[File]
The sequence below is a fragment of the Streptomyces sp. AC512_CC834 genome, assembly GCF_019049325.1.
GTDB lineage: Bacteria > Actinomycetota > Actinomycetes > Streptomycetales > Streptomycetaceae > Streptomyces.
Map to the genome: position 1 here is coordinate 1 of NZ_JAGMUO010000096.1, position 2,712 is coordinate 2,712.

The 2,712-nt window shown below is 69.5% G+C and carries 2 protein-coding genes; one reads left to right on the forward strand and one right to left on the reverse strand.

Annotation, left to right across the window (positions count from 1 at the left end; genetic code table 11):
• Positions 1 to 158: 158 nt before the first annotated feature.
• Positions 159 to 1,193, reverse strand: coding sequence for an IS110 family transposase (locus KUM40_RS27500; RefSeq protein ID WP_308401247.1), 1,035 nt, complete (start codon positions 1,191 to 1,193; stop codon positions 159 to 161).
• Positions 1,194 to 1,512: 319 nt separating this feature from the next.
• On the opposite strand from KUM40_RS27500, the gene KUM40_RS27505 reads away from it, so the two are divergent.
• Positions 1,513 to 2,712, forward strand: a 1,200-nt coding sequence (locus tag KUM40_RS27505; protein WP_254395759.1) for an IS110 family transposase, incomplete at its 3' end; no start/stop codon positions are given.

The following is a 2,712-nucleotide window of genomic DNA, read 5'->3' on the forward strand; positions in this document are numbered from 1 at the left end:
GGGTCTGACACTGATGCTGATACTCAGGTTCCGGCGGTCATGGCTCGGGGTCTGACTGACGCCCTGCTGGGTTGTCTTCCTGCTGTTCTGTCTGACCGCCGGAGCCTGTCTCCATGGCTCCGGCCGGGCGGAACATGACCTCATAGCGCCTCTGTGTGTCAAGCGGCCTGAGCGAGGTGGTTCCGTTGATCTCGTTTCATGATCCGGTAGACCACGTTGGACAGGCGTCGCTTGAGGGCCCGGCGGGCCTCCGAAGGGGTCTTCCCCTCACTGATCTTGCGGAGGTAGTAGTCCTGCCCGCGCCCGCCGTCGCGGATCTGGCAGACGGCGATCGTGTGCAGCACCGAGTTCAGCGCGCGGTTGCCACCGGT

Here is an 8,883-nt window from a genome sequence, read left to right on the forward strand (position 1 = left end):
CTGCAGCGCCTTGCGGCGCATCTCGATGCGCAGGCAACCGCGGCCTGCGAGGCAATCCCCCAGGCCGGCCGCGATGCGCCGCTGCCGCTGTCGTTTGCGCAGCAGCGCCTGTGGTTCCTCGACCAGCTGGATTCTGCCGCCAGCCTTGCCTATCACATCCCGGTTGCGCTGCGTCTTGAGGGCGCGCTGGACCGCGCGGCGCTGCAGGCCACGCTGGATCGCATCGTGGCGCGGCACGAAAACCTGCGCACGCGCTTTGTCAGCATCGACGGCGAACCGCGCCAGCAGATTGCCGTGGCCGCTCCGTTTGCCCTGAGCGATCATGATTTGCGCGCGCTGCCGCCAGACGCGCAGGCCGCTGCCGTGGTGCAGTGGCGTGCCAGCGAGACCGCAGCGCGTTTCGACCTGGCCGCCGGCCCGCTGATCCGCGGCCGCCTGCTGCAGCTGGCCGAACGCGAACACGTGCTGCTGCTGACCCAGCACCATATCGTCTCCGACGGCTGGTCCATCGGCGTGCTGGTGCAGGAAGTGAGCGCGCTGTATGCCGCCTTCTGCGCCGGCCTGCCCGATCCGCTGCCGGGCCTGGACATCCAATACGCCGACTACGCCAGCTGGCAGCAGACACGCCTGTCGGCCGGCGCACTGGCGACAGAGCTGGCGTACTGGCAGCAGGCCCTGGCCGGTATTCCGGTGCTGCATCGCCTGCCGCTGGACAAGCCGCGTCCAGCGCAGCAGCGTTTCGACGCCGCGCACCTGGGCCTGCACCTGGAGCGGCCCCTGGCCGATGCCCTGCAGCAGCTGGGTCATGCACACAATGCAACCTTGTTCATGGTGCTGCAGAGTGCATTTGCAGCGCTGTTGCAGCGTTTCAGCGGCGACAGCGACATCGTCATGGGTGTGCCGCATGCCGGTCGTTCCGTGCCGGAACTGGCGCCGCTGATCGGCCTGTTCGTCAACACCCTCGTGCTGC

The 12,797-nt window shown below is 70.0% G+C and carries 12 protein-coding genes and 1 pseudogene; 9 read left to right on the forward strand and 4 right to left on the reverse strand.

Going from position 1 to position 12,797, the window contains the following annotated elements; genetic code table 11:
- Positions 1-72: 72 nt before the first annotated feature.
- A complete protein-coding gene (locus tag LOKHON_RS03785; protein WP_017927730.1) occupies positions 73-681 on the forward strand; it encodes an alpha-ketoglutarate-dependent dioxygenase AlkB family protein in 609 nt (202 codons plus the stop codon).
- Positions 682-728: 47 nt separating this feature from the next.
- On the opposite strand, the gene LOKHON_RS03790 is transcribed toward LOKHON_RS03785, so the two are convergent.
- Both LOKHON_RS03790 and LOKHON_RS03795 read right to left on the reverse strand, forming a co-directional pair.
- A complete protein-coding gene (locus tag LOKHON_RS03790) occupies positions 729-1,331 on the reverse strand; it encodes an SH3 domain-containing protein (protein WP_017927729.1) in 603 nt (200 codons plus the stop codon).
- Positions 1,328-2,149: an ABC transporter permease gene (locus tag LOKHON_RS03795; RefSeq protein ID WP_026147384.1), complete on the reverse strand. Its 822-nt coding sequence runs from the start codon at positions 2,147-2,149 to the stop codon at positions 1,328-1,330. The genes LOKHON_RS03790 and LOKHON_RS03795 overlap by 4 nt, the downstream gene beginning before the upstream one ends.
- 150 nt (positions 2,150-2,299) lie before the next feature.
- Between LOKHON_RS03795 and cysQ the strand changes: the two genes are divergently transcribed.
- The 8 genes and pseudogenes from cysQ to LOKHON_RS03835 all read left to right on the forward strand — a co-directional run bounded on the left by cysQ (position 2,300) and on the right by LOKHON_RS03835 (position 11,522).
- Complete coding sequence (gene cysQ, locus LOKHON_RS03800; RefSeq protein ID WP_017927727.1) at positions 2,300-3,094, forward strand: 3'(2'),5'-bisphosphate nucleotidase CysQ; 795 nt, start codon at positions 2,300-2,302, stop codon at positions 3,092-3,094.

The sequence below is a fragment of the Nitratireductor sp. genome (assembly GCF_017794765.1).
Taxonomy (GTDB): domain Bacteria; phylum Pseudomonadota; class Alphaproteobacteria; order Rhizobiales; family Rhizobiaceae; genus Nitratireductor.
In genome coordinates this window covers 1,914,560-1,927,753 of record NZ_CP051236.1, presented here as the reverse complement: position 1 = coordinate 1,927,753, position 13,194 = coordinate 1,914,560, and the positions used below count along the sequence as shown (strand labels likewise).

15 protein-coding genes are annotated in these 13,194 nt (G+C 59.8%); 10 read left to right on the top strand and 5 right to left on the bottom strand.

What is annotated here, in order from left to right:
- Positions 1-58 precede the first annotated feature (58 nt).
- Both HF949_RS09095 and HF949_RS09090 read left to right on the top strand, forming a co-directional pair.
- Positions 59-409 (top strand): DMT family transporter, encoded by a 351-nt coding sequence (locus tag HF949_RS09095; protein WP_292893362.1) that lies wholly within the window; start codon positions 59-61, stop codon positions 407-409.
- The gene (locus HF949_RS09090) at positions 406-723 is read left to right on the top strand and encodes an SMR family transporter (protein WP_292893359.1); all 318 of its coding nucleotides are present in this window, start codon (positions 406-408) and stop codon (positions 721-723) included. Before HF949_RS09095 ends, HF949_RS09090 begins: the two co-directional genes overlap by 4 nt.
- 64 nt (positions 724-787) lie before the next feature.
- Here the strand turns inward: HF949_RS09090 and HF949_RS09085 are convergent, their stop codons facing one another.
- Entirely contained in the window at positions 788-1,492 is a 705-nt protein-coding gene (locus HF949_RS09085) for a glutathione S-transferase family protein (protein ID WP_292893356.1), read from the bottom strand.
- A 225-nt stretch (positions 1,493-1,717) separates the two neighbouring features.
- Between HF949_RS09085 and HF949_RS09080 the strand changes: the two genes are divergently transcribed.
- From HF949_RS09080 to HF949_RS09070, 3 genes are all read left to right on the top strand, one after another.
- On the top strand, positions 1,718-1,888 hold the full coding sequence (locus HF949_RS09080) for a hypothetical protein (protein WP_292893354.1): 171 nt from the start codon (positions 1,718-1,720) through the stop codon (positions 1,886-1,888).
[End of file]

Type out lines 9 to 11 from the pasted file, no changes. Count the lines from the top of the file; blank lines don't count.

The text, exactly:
• On the opposite strand from KUM40_RS27500, the gene KUM40_RS27505 reads away from it, so the two are divergent.
• Positions 1,513 to 2,712, forward strand: a 1,200-nt coding sequence (locus tag KUM40_RS27505; protein WP_254395759.1) for an IS110 family transposase, incomplete at its 3' end; no start/stop codon positions are given.

The following is a 2,712-nucleotide window of genomic DNA, read 5'->3' on the forward strand; positions in this document are numbered from 1 at the left end: